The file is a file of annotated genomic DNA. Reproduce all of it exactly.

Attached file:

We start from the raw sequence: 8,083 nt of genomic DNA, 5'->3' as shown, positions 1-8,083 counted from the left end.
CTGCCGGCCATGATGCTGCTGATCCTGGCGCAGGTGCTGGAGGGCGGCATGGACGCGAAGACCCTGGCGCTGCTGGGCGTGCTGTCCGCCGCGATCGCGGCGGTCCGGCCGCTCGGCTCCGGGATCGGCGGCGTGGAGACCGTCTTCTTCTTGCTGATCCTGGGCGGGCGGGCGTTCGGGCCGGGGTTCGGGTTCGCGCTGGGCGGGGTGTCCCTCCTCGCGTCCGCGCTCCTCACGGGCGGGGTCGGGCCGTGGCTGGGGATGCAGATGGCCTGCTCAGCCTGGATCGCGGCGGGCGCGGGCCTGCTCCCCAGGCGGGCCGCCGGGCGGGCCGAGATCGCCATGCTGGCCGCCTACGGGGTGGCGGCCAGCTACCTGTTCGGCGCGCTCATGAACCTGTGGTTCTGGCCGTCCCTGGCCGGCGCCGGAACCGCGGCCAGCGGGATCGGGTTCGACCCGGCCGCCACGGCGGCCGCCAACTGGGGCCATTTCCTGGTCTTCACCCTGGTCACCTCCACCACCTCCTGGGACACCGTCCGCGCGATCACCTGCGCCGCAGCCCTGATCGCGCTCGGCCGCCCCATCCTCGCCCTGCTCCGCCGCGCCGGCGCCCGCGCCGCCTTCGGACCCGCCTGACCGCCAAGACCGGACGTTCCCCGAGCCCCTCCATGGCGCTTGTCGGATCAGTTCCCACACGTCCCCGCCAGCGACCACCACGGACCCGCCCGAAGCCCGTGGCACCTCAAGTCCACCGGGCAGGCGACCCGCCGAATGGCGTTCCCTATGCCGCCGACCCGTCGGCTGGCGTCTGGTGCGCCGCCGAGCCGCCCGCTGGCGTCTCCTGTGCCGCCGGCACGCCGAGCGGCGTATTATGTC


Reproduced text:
We start from the raw sequence: 8,083 nt of genomic DNA, 5'->3' as shown, positions 1-8,083 counted from the left end.
CTGCCGGCCATGATGCTGCTGATCCTGGCGCAGGTGCTGGAGGGCGGCATGGACGCGAAGACCCTGGCGCTGCTGGGCGTGCTGTCCGCCGCGATCGCGGCGGTCCGGCCGCTCGGCTCCGGGATCGGCGGCGTGGAGACCGTCTTCTTCTTGCTGATCCTGGGCGGGCGGGCGTTCGGGCCGGGGTTCGGGTTCGCGCTGGGCGGGGTGTCCCTCCTCGCGTCCGCGCTCCTCACGGGCGGGGTCGGGCCGTGGCTGGGGATGCAGATGGCCTGCTCAGCCTGGATCGCGGCGGGCGCGGGCCTGCTCCCCAGGCGGGCCGCCGGGCGGGCCGAGATCGCCATGCTGGCCGCCTACGGGGTGGCGGCCAGCTACCTGTTCGGCGCGCTCATGAACCTGTGGTTCTGGCCGTCCCTGGCCGGCGCCGGAACCGCGGCCAGCGGGATCGGGTTCGACCCGGCCGCCACGGCGGCCGCCAACTGGGGCCATTTCCTGGTCTTCACCCTGGTCACCTCCACCACCTCCTGGGACACCGTCCGCGCGATCACCTGCGCCGCAGCCCTGATCGCGCTCGGCCGCCCCATCCTCGCCCTGCTCCGCCGCGCCGGCGCCCGCGCCGCCTTCGGACCCGCCTGACCGCCAAGACCGGACGTTCCCCGAGCCCCTCCATGGCGCTTGTCGGATCAGTTCCCACACGTCCCCGCCAGCGACCACCACGGACCCGCCCGAAGCCCGTGGCACCTCAAGTCCACCGGGCAGGCGACCCGCCGAATGGCGTTCCCTATGCCGCCGACCCGTCGGCTGGCGTCTGGTGCGCCGCCGAGCCGCCCGCTGGCGTCTCCTGTGCCGCCGGCACGCCGAGCGGCGTATTATGTC